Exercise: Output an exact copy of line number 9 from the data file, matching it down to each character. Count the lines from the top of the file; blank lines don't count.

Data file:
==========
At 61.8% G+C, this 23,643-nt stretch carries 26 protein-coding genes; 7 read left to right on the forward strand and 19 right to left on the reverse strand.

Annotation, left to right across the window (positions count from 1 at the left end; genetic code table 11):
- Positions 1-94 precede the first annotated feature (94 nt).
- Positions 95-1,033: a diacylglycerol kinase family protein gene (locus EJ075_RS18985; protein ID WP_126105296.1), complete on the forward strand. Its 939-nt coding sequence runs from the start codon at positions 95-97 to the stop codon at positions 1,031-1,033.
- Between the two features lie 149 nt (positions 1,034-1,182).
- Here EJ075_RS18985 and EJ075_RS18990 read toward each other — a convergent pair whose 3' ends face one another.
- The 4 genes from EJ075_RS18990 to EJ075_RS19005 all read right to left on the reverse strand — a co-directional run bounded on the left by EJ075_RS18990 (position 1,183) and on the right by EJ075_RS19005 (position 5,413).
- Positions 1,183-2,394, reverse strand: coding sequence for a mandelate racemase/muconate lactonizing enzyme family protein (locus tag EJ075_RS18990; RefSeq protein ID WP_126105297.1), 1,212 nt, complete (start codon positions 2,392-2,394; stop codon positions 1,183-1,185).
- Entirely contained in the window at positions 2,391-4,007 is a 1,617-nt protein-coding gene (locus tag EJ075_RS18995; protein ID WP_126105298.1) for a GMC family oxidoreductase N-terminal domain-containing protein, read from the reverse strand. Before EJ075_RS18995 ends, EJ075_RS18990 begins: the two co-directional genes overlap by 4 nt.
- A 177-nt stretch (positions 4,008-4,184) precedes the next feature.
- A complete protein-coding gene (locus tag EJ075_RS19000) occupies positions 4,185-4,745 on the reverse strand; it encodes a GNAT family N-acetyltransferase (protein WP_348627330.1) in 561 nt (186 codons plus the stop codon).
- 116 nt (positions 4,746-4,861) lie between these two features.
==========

- Entirely contained in the window at positions 2,391-4,007 is a 1,617-nt protein-coding gene (locus tag EJ075_RS18995; protein ID WP_126105298.1) for a GMC family oxidoreductase N-terminal domain-containing protein, read from the reverse strand. Before EJ075_RS18995 ends, EJ075_RS18990 begins: the two co-directional genes overlap by 4 nt.